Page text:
Nebenaigoching (Nabunagoging), Shingwaukonse (Chingwackonce) and Menissinowenninne.
These events forced the government of Canada West to negotiate a treaty. On 11 January 1850, William Benjamin Robinson, a former mine manager and the chief justice’s brother, was appointed treaty commissioner. Robinson arrived in the Sault on 18 August 1850 and was joined by Governor General Lord Elgin on 30 August. After informing the chiefs that Robinson held the Queen’s full confidence and would negotiate a fair treaty, Elgin departed. Present throughout the negotiations and signing were troops sent to quell the “Indian uprising.” Formal negotiations took place for several days in early September and concluded on 9 September.
The chiefs from Lake Huron, led by Shingwaukonse, were familiar with the terms of past Upper Canada and American treaties and demanded an annuity of $10 per head and large reserves. Robinson rejected these “extravagant terms” and decided that two treaties were necessary. He believed that the four chiefs and five principal men from Lake Superior, who were less affected by colonial intrusions, were more willing to sign. Robinson drew up a treaty on 6 September, which was signed the following day. Robinson then informed Shingwaukonse that he would prepare a treaty for the Lake Huron chiefs. He also threatened that those who did not sign would receive no protection or compensation. The chiefs were given two days to consider their options. Shingwaukonse restated his demands and asked for large land grants for the Métis, but Robinson refused to budge. The Lake Huron treaty was then signed.
Lands returned to Garden River First Nation in the 20th century
Both the Robinson-Superior Treaty (RST) and Robinson-Huron Treaty (RHT) contained a schedule of reserves, hunting and fishing rights that lasted until the lands were taken up for settlement or development, a one-time payment of £2000, and an annum (annual payment or annuity) of £500 and £600, respectively. Both treaties also contained an “escalator clause” for the annuity, which meant that the Crown would increase the annuity as revenues from the lands increased.
Under these terms the Anishinaabeg (Ojibwe) surrendered the north shore of Lake Superior from “Batchewana Bay to Pigeon River, at the western extremity of said Lake, and inland throughout that extent to the height of land.” They also surrendered the north shore of Lake Huron “from Penetanguishine to Sault Ste. Maire, and thence to Batchewanaung Bay, on the Northern Shore of Lake Superior; together with the Islands in the said Lakes, opposite to the Shores thereof, and inland to the Height of land.”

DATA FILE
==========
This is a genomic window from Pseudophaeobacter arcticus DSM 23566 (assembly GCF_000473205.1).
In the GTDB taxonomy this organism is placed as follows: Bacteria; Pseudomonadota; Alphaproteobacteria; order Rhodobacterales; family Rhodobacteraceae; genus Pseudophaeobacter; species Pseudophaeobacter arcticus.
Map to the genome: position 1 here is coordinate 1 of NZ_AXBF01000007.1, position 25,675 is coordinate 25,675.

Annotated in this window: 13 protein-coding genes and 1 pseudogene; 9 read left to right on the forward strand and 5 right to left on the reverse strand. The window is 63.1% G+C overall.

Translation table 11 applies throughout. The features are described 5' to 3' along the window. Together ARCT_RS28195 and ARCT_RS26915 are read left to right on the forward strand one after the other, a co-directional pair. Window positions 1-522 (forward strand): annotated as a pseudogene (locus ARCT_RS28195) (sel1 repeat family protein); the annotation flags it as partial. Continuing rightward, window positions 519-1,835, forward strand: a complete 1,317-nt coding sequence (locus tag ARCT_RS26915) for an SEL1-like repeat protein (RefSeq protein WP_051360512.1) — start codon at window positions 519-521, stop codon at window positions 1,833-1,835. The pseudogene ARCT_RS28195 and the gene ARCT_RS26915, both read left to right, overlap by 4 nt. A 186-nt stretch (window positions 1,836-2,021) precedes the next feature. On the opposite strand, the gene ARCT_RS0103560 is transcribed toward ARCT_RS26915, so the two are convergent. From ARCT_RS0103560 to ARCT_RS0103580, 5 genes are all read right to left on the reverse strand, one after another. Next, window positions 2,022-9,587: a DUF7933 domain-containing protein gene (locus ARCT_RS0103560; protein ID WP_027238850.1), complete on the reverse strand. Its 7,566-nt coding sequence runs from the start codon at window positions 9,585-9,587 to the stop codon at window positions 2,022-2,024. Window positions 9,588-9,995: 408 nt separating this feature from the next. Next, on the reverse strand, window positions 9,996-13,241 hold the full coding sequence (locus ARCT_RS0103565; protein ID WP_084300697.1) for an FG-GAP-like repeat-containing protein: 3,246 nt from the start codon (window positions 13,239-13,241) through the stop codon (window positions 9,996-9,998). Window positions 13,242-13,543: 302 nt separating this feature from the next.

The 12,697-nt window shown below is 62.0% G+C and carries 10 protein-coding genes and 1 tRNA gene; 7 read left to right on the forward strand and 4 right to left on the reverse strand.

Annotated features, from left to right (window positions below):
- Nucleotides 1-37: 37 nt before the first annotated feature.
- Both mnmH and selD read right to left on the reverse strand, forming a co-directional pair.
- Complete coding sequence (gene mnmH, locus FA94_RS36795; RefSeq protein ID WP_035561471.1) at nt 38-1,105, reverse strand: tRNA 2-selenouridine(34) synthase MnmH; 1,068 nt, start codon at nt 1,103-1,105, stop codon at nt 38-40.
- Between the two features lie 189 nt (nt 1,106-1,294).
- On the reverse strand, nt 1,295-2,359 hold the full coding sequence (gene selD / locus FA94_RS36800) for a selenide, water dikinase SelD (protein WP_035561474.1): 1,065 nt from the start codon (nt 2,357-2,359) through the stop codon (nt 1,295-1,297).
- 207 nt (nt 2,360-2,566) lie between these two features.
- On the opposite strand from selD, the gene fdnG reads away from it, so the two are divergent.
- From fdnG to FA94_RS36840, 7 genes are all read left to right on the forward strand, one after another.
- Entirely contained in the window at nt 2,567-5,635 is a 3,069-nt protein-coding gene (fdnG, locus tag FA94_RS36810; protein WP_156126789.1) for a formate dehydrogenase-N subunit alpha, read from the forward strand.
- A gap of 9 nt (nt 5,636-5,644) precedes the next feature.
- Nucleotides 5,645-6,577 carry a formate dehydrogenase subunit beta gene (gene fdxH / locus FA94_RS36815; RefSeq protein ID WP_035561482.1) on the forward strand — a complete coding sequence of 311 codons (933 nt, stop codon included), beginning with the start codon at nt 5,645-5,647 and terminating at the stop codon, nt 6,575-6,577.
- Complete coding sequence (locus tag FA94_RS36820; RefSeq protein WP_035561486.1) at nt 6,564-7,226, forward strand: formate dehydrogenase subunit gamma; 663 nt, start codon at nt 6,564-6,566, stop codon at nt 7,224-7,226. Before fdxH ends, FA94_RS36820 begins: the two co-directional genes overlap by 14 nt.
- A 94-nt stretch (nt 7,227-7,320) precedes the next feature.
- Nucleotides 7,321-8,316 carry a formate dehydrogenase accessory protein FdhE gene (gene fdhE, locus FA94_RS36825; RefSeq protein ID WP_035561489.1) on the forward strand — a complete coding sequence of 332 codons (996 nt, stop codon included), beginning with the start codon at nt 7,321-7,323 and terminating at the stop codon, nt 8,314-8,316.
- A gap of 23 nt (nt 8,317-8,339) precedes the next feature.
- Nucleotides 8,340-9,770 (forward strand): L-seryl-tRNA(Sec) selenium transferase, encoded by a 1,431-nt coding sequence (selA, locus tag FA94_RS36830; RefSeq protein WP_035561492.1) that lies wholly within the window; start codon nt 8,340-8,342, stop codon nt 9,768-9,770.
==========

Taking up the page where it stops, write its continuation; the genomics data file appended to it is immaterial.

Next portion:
The Robinson Treaties used American precedents which established a pattern for future treaty negotiation and pageantry in Canada (see Treaties with Indigenous Peoples in Canada). The presence of British troops at the signing as well as the visit by the governor general was adapted and expanded for the Numbered Treaties (1871–1921). The idea of an annuity (annual payment) and the continuance of hunting and fishing rights on Crown lands were also drawn from American precedents and applied to post-Confederation treaties.
Land loss continued throughout the nineteenth and twentieth century. Anishinaabeg signatories did not realize the potential economic benefits of resource extraction. Implementation of the Indian Act in 1876 and the 1924 Indian Lands Act reduced the treaties’ effectiveness, which negatively affected Anishinaabeg livelihoods.
The annuity escalator clause contained within the treaties was activated in 1874 when payments increased to $4 per person. The failure to increase the annuity since 1874 has led to a 2019 court claim. Treaty signatories are seeking an annuity increase and retroactive compensation from the government for failing to raise the annuity.